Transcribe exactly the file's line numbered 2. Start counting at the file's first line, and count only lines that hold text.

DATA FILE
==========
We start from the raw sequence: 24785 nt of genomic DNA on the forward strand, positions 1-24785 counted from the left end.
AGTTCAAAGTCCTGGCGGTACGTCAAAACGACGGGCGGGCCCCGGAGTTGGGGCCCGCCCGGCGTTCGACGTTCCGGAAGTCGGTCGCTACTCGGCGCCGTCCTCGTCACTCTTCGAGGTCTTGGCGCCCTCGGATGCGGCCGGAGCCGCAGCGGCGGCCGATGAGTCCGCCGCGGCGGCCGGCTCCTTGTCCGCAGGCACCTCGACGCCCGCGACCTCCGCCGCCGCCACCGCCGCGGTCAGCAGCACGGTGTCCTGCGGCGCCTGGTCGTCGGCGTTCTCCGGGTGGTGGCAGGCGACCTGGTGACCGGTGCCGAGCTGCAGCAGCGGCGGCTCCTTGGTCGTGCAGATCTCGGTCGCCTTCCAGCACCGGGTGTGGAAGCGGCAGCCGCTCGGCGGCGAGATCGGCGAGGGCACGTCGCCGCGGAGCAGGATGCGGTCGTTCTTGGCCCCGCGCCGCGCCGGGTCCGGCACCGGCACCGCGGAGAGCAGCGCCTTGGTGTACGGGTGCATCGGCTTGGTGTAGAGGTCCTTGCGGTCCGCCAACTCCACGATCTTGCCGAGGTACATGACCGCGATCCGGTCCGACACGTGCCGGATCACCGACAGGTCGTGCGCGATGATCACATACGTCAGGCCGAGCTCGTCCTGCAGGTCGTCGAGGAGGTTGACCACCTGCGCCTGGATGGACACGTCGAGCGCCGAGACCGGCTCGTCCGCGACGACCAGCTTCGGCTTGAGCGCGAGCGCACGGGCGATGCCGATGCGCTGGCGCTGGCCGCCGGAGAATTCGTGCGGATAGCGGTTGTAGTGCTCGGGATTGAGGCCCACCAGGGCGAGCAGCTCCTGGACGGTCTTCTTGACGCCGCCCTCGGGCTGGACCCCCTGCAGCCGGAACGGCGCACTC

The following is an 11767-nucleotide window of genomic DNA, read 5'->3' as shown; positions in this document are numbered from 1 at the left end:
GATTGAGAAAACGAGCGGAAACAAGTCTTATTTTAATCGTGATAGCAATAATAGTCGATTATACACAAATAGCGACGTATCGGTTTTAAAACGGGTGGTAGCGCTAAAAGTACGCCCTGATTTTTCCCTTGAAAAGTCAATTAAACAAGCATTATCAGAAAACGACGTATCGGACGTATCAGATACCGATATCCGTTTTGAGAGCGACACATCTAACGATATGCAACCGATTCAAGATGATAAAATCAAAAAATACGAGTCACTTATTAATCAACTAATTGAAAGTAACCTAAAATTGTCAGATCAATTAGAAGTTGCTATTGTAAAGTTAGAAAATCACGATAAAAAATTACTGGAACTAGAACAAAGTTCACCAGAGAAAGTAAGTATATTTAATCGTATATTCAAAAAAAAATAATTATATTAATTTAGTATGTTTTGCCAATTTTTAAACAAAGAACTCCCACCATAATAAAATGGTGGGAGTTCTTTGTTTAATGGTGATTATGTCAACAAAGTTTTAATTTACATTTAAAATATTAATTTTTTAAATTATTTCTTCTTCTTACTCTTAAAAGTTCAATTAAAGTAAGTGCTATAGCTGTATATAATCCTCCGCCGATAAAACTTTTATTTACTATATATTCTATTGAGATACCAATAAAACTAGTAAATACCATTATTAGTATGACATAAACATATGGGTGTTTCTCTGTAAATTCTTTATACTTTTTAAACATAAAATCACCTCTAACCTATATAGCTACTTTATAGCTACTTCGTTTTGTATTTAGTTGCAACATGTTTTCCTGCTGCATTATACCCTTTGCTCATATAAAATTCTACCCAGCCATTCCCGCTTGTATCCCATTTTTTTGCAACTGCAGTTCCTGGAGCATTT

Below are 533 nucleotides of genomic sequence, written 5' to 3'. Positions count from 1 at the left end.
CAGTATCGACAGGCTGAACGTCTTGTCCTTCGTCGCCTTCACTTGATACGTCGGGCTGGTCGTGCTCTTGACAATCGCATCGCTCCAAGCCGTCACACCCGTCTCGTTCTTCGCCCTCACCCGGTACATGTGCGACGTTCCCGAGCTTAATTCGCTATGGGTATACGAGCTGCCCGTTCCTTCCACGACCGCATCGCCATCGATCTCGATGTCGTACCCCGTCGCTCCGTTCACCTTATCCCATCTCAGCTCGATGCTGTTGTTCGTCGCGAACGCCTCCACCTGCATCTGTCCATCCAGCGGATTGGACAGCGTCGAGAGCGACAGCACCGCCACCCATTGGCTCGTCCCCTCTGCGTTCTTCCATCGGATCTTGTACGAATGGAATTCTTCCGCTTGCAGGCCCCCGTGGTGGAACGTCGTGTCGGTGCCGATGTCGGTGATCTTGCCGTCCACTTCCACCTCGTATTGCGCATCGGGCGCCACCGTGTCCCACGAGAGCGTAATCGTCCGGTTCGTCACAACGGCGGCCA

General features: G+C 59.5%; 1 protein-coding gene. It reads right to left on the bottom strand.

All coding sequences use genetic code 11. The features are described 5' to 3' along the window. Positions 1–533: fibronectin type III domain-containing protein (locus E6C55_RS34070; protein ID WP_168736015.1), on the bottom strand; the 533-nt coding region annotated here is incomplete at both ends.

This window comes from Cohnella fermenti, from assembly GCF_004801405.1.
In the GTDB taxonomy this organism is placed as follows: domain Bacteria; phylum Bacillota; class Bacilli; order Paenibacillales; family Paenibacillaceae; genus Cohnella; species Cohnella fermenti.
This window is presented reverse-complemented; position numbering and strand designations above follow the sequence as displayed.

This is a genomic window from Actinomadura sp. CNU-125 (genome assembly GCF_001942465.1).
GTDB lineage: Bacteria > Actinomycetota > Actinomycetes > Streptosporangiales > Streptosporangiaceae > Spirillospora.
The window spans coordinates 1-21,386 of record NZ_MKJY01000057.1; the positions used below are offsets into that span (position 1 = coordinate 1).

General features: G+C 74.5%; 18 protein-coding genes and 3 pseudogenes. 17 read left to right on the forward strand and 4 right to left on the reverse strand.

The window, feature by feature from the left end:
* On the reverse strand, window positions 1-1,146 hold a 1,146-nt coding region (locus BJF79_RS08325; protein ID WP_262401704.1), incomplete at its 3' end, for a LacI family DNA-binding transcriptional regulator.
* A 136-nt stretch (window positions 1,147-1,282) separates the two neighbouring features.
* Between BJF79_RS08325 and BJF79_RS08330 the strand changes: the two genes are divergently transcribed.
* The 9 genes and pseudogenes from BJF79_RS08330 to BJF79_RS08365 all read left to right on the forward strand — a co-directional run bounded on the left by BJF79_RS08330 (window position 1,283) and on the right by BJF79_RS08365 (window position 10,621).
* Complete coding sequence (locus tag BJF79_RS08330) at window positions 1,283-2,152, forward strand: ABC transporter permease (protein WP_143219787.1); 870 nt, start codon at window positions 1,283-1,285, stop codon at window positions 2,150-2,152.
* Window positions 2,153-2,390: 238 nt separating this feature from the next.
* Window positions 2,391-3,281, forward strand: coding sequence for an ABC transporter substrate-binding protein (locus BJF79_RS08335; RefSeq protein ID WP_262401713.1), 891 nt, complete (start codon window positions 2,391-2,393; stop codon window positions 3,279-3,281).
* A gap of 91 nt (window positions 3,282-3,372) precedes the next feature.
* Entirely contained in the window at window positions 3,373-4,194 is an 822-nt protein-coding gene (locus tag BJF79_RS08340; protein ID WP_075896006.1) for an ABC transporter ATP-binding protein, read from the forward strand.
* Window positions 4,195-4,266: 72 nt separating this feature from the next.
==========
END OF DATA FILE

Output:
AGTTCAAAGTCCTGGCGGTACGTCAAAACGACGGGCGGGCCCCGGAGTTGGGGCCCGCCCGGCGTTCGACGTTCCGGAAGTCGGTCGCTACTCGGCGCCGTCCTCGTCACTCTTCGAGGTCTTGGCGCCCTCGGATGCGGCCGGAGCCGCAGCGGCGGCCGATGAGTCCGCCGCGGCGGCCGGCTCCTTGTCCGCAGGCACCTCGACGCCCGCGACCTCCGCCGCCGCCACCGCCGCGGTCAGCAGCACGGTGTCCTGCGGCGCCTGGTCGTCGGCGTTCTCCGGGTGGTGGCAGGCGACCTGGTGACCGGTGCCGAGCTGCAGCAGCGGCGGCTCCTTGGTCGTGCAGATCTCGGTCGCCTTCCAGCACCGGGTGTGGAAGCGGCAGCCGCTCGGCGGCGAGATCGGCGAGGGCACGTCGCCGCGGAGCAGGATGCGGTCGTTCTTGGCCCCGCGCCGCGCCGGGTCCGGCACCGGCACCGCGGAGAGCAGCGCCTTGGTGTACGGGTGCATCGGCTTGGTGTAGAGGTCCTTGCGGTCCGCCAACTCCACGATCTTGCCGAGGTACATGACCGCGATCCGGTCCGACACGTGCCGGATCACCGACAGGTCGTGCGCGATGATCACATACGTCAGGCCGAGCTCGTCCTGCAGGTCGTCGAGGAGGTTGACCACCTGCGCCTGGATGGACACGTCGAGCGCCGAGACCGGCTCGTCCGCGACGACCAGCTTCGGCTTGAGCGCGAGCGCACGGGCGATGCCGATGCGCTGGCGCTGGCCGCCGGAGAATTCGTGCGGATAGCGGTTGTAGTGCTCGGGATTGAGGCCCACCAGGGCGAGCAGCTCCTGGACGGTCTTCTTGACGCCGCCCTCGGGCTGGACCCCCTGCAGCCGGAACGGCGCACTC